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Dream Theater - Once In A Livetime CD (album) cover

ONCE IN A LIVETIME

Dream Theater

 

Progressive Metal

3.24 | 283 ratings

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Cygnus X-2
Special Collaborator
Honorary Collaborator
4 stars So after Dream Theater's somewhat underwhelming effort Falling Into Infinity, they did the subsequent tour which would have them playing all over the world and in a variety of festivals and other unique types of occasions. This live album, taped in Paris on what would be the last show of the tour (and Derek Sherinian's last show with Dream Theater). This album would also show Dream Theater at their most fun with little bits of cover songs coming into play during select pieces (and I'll get to those when the time comes around). Now the set played here is a nice balance of the newer Falling Into Infinity material and some old classics, add in a couple of individual member solos and you have yourself in a brief word this live album.

The first disc opens with the first two sections of A Change of Seasons before going into Puppies on Acid (which is the main riff to the song The Mirror before the vocals come in). The first song that gets a real change is Take the Time, which is played note for note perfect until the end when they tag on the solo section to Lynyrd Skynyrd'sFree Bird and concludes with the riff to Led Zeppelin's drum epic Moby Dick. From these bits you can hear a band having a blast up on stage even if tensions were high (as Portnoy was really frustrated with what was going on and he almost quit the group). Derek Sherinian's Piano solo is actually just an introduction to Lines in the Sand, as he plays the main theme to the song on the grand piano before moving onto the synthesizers. Lines in the Sand is spectacular on this album, with some great performances from everyone, including LaBrie (who is hit and miss on this album). In the middle of the Ytse Jam Portnoy gets a drum solo, which isn't really that engaging or exciting, but it shows Mike's skills pretty nicely to say the least.

The second disc opens with a great rendition of Trial of Tears and then the set turns to an acoustic section that has Hollow Years and Take Away My Pain (the latter of which is one of the only two songs that Myung plays stick on). The acoustic songs are played nicely, although the mix here is a little bit underwhelming. Of the second disc, other things worth mentioning are Peruvian Skies, which has sections of Pink Floyd's Have a Cigar in the beginning and sections of Metallica's Enter Sandman towards the end (it's amazing how well both of those songs fit into the piece itself). It segues into John Petrucci's guitar solo, which has him playing everything from The Flight of the Bumblebee to Paradigm Shift (with Portnoy on drums, respectively) before going into a rousing version of Pull Me Under. The finale to the album is a three part medley that combines Metropolis Part 1 with Learning to Live and The Crimson Sunset section of A Change of Seasons. In all, Dream Theater were never a medley type group (and you can hear John Petrucci's sentiments on medleys in general in the commentary for the Once In a Livetime dvd, which is actually hilarious), but this isn't bad at all and is actually quite nice.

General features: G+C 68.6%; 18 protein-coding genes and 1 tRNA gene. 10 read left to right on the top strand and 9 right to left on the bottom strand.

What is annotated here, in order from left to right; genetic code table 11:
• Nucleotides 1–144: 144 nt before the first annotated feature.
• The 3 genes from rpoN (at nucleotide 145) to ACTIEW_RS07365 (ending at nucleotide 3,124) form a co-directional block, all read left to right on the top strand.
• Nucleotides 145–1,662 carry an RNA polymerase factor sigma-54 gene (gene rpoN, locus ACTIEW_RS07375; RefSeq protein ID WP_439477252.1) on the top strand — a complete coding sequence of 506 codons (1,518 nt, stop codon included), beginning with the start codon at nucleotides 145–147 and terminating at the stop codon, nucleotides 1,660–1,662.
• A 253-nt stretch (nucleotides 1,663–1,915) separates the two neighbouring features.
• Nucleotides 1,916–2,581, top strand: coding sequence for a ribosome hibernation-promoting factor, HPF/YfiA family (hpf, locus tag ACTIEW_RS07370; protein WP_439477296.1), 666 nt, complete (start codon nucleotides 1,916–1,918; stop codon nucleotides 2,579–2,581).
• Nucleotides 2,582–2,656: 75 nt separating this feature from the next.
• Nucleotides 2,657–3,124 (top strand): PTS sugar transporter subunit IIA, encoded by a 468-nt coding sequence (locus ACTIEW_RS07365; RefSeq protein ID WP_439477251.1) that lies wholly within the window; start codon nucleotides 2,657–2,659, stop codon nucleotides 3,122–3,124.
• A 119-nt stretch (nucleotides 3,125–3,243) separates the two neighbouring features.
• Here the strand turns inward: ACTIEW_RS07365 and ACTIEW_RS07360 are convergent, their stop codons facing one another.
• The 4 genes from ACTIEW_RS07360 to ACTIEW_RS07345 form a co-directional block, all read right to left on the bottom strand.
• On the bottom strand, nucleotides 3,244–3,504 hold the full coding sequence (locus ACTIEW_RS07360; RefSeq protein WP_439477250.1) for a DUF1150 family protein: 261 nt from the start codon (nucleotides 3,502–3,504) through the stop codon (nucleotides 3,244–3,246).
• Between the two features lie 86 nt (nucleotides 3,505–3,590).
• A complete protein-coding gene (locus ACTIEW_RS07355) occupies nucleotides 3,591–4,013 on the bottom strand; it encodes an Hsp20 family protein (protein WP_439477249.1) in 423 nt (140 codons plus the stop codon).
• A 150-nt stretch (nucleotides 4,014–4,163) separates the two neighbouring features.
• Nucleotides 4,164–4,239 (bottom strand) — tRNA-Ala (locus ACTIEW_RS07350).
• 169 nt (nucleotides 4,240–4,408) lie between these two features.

In the end, I think Dream Theater's Once in a Livetime is an excellent live album (as is the case with most Dream Theater live albums) that combines many different elements of the group's eclectic style and gives it a spin for the better. Their next live album, though, would ultimately be one of my absolute favorite live albums ever so that one, Live Scenes from New York, would be the best Dream Theater live album to begin with. This one, though, you shouldn't disappointed with. 4/5.

Cygnus X-2 | 4/5 |

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